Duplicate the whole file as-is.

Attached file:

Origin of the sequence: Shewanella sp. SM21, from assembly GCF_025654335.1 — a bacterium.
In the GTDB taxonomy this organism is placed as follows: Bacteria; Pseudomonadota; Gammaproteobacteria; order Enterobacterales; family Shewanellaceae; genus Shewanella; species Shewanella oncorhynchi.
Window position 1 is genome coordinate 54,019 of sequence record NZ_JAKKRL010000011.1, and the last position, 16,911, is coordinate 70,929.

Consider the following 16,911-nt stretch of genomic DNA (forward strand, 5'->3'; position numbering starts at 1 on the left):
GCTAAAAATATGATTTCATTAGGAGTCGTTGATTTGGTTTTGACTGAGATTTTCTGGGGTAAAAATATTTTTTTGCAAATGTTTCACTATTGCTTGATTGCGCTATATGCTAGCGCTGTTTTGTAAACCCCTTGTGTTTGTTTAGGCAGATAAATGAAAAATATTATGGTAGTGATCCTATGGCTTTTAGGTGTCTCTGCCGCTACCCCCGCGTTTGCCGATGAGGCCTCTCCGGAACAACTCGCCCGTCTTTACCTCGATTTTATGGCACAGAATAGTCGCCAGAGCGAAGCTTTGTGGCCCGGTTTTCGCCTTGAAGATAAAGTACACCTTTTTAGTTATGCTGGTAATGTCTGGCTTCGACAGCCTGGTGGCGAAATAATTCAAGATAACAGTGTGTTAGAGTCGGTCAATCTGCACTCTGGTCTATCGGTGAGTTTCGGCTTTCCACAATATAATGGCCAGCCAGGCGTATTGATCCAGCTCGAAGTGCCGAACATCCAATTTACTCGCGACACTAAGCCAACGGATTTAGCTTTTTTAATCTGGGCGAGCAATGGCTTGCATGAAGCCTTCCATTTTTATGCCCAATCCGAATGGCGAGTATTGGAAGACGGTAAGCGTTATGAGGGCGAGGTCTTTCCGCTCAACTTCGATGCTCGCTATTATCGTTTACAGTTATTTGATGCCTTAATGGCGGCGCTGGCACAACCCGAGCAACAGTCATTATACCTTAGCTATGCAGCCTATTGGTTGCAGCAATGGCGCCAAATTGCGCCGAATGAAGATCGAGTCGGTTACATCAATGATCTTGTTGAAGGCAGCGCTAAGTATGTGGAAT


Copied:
Origin of the sequence: Shewanella sp. SM21, from assembly GCF_025654335.1 — a bacterium.
In the GTDB taxonomy this organism is placed as follows: Bacteria; Pseudomonadota; Gammaproteobacteria; order Enterobacterales; family Shewanellaceae; genus Shewanella; species Shewanella oncorhynchi.
Window position 1 is genome coordinate 54,019 of sequence record NZ_JAKKRL010000011.1, and the last position, 16,911, is coordinate 70,929.

Consider the following 16,911-nt stretch of genomic DNA (forward strand, 5'->3'; position numbering starts at 1 on the left):
GCTAAAAATATGATTTCATTAGGAGTCGTTGATTTGGTTTTGACTGAGATTTTCTGGGGTAAAAATATTTTTTTGCAAATGTTTCACTATTGCTTGATTGCGCTATATGCTAGCGCTGTTTTGTAAACCCCTTGTGTTTGTTTAGGCAGATAAATGAAAAATATTATGGTAGTGATCCTATGGCTTTTAGGTGTCTCTGCCGCTACCCCCGCGTTTGCCGATGAGGCCTCTCCGGAACAACTCGCCCGTCTTTACCTCGATTTTATGGCACAGAATAGTCGCCAGAGCGAAGCTTTGTGGCCCGGTTTTCGCCTTGAAGATAAAGTACACCTTTTTAGTTATGCTGGTAATGTCTGGCTTCGACAGCCTGGTGGCGAAATAATTCAAGATAACAGTGTGTTAGAGTCGGTCAATCTGCACTCTGGTCTATCGGTGAGTTTCGGCTTTCCACAATATAATGGCCAGCCAGGCGTATTGATCCAGCTCGAAGTGCCGAACATCCAATTTACTCGCGACACTAAGCCAACGGATTTAGCTTTTTTAATCTGGGCGAGCAATGGCTTGCATGAAGCCTTCCATTTTTATGCCCAATCCGAATGGCGAGTATTGGAAGACGGTAAGCGTTATGAGGGCGAGGTCTTTCCGCTCAACTTCGATGCTCGCTATTATCGTTTACAGTTATTTGATGCCTTAATGGCGGCGCTGGCACAACCCGAGCAACAGTCATTATACCTTAGCTATGCAGCCTATTGGTTGCAGCAATGGCGCCAAATTGCGCCGAATGAAGATCGAGTCGGTTACATCAATGATCTTGTTGAAGGCAGCGCTAAGTATGTGGAAT